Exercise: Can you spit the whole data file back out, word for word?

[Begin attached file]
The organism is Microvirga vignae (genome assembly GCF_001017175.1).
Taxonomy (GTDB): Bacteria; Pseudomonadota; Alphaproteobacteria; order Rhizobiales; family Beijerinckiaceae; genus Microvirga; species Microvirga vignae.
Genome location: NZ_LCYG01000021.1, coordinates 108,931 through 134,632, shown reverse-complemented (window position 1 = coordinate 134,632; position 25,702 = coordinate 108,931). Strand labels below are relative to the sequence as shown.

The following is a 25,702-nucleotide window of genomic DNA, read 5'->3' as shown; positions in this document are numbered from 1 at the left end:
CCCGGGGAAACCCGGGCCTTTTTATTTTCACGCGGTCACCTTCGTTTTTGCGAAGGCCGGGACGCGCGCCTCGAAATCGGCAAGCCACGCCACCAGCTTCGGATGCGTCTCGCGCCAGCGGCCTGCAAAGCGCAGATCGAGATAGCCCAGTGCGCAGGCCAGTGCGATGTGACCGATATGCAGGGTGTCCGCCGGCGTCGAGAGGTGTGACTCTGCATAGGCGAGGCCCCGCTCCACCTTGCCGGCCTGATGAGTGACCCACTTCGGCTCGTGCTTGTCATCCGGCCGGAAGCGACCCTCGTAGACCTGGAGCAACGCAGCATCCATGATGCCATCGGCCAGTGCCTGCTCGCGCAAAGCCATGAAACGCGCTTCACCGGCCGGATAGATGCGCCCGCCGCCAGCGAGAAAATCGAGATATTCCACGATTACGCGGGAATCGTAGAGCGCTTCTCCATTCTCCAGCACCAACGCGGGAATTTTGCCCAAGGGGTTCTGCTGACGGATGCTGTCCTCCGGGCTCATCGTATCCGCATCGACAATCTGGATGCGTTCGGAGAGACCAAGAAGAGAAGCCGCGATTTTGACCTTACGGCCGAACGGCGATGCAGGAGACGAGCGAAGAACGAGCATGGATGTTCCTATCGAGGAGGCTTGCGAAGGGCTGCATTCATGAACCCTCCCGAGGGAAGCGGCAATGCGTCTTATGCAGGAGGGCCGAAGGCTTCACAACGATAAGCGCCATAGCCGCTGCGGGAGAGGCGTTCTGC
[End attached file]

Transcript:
The organism is Microvirga vignae (genome assembly GCF_001017175.1).
Taxonomy (GTDB): Bacteria; Pseudomonadota; Alphaproteobacteria; order Rhizobiales; family Beijerinckiaceae; genus Microvirga; species Microvirga vignae.
Genome location: NZ_LCYG01000021.1, coordinates 108,931 through 134,632, shown reverse-complemented (window position 1 = coordinate 134,632; position 25,702 = coordinate 108,931). Strand labels below are relative to the sequence as shown.

The following is a 25,702-nucleotide window of genomic DNA, read 5'->3' as shown; positions in this document are numbered from 1 at the left end:
CCCGGGGAAACCCGGGCCTTTTTATTTTCACGCGGTCACCTTCGTTTTTGCGAAGGCCGGGACGCGCGCCTCGAAATCGGCAAGCCACGCCACCAGCTTCGGATGCGTCTCGCGCCAGCGGCCTGCAAAGCGCAGATCGAGATAGCCCAGTGCGCAGGCCAGTGCGATGTGACCGATATGCAGGGTGTCCGCCGGCGTCGAGAGGTGTGACTCTGCATAGGCGAGGCCCCGCTCCACCTTGCCGGCCTGATGAGTGACCCACTTCGGCTCGTGCTTGTCATCCGGCCGGAAGCGACCCTCGTAGACCTGGAGCAACGCAGCATCCATGATGCCATCGGCCAGTGCCTGCTCGCGCAAAGCCATGAAACGCGCTTCACCGGCCGGATAGATGCGCCCGCCGCCAGCGAGAAAATCGAGATATTCCACGATTACGCGGGAATCGTAGAGCGCTTCTCCATTCTCCAGCACCAACGCGGGAATTTTGCCCAAGGGGTTCTGCTGACGGATGCTGTCCTCCGGGCTCATCGTATCCGCATCGACAATCTGGATGCGTTCGGAGAGACCAAGAAGAGAAGCCGCGATTTTGACCTTACGGCCGAACGGCGATGCAGGAGACGAGCGAAGAACGAGCATGGATGTTCCTATCGAGGAGGCTTGCGAAGGGCTGCATTCATGAACCCTCCCGAGGGAAGCGGCAATGCGTCTTATGCAGGAGGGCCGAAGGCTTCACAACGATAAGCGCCATAGCCGCTGCGGGAGAGGCGTTCTGC